AMITIAE - Sunday 26 July 2015

Cassandra: Jim Dalrymple's Unusual Attack on Apple Music - Petulant or Strategic?

apple and chopsticks


By Graham K. Rogers


It is called a free trial, but Apple Music is in beta whatever we want to call it. This is the time to find out if it suits and what can be improved. One of Apple's major supporters in the USA, Jim Dalrymple, caused a stir at the end of last week when, having lost over 4000 tunes, he announced: "Apple Music is a nightmare and I'm done with it" (The Loop).

That sounds petulant to me: knowing he has contacts inside Cupertino and they do listen to him. Why make a public fuss? Others reacted with a "what problem? . . ." including Dave Mark, whose comments Jim Dalrymple posted on The Loop. I find that I am not seeing any losses of music - perhaps because I have never used iTunes Match - while I am surely reaping benefits from both access to albums I try and from Beats Radio (at least the Classical and Alternative stations).

I am based in Asia where Spotify is not available, as well as many other services available in the USA. The recent arrival of this service from Apple is a luxury. We usually have to wait months for such access (and new products), if they arrive at all.

My original Music Not all my music comes from my own CDs (some dating back to 1984), or from Apple Music. Because the iTunes Music store was so late in arriving here (2012), I have found a number of other legal sources and especially like the uniqueness of Pristine Classical which is an online source for remastered classics. Andrew Rose who does the technical work has a lovely way of explaining how he circumvents some problems of recordings that go back several years.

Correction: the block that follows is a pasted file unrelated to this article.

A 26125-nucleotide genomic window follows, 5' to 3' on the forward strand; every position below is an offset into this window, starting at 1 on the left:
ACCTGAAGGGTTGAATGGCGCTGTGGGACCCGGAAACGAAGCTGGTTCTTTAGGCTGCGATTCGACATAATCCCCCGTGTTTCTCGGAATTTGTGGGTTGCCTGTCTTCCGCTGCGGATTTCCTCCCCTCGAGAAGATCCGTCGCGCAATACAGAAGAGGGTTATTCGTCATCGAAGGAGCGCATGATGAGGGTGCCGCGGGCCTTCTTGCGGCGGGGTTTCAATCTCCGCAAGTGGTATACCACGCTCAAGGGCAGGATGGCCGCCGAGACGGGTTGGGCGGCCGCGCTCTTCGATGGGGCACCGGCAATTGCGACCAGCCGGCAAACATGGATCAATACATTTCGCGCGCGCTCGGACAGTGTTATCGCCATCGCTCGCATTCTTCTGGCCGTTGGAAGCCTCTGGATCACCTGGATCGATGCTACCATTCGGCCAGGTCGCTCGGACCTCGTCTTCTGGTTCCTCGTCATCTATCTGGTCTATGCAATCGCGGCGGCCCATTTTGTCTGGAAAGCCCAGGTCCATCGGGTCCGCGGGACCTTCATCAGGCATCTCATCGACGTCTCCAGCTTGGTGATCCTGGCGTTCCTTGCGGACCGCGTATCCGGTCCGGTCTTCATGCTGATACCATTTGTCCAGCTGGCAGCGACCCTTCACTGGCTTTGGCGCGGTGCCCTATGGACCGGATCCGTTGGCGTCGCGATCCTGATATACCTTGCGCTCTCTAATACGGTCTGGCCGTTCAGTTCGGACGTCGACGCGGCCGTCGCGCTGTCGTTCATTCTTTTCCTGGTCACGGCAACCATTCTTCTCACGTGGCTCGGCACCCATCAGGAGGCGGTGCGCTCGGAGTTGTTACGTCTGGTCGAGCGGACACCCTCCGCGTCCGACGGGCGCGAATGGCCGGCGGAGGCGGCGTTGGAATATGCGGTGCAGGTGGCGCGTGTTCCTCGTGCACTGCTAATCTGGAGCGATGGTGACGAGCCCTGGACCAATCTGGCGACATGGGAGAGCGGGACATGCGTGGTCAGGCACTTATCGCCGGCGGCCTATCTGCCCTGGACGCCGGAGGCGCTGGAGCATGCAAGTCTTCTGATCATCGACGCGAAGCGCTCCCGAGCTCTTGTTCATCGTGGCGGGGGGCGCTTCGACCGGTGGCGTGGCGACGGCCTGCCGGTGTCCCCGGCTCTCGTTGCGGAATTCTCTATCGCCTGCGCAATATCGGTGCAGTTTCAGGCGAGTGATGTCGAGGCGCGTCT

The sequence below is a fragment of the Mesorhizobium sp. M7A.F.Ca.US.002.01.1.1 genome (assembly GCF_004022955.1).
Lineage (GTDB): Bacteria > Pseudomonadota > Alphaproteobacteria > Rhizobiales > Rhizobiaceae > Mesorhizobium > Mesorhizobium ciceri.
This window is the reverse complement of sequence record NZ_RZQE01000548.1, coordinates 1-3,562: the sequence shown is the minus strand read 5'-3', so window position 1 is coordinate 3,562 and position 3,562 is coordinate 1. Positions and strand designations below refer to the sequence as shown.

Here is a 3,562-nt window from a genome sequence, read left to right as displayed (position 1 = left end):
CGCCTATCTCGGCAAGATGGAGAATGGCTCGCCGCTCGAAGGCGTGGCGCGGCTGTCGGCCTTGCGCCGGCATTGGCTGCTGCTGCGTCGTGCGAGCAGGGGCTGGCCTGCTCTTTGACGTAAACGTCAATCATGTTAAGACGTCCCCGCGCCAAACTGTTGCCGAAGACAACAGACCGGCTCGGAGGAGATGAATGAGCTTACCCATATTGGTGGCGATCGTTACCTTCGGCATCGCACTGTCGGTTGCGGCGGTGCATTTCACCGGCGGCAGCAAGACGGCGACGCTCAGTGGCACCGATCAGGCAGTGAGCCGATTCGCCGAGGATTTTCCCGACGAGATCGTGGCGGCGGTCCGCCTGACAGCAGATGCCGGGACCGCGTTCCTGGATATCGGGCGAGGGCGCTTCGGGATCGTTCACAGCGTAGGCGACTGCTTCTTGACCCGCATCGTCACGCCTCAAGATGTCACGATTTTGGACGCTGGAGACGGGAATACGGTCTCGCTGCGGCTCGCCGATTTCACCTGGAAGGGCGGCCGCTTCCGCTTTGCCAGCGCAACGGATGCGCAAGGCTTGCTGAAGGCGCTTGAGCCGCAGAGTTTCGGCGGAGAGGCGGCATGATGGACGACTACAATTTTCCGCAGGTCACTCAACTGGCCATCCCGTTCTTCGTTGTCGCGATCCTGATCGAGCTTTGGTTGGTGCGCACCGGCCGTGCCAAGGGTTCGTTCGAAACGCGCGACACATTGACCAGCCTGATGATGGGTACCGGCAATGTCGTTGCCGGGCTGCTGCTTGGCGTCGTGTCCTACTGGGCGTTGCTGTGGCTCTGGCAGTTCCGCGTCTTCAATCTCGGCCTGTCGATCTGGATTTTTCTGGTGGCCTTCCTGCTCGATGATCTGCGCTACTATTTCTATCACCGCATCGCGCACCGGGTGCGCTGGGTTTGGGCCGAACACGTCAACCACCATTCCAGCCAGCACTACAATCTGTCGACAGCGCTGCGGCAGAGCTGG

By Saturday morning, having visited Apple (lucky Jim), he had 99% of the music back and confirmed that the problems were being attended to: just what one would expect with a beta. Anyone using a service of this magnitude should expect that there to be teething problems. One of the reasons it is free is to see what users experience: good and bad. The fault was with iTunes Match and the music was not lost, he reports that "The music was never deleted and that it was in the cloud the entire time" (The Loop)

With the influence he apparently wields, perhaps a headline announcing that he had lost over 4000 tunes and was angry, would have had the same effect. It sounded to me like a commentator I know who does not use Apple products, but announces periodically that he will never buy an Apple product again. I take that as crying wolf.

The problems were atteneded to and he has all the music back, apart from a few he himself had deleted, and as MacNN reports the bug that caused the mismatch between iTunes Match and the iCloud Music Library is to be fixed shortly, as usually happens when Apple is informed of (or discovers) such a problem, for example as happened with Apple Maps (still flaky here).

This discovery, probably made by several less influential users may well have been one of the multiple updates and fixes that will eventually improve Apple Music. Whether it was necessary for stamping feet and shouting is open to debate, but it certainly made some headlines.

Graham K. Rogers teaches at the Faculty of Engineering, Mahidol University in Thailand where he is also Assistant Dean. He wrote in the Bangkok Post, Database supplement on IT subjects. For the last seven years of Database he wrote a column on Apple and Macs. He is now continuing that in the Bangkok Post supplement, Life.



Made on Mac

For further information, e-mail to

Back to eXtensions
Back to Home Page

All content copyright © G. K. Rogers 2015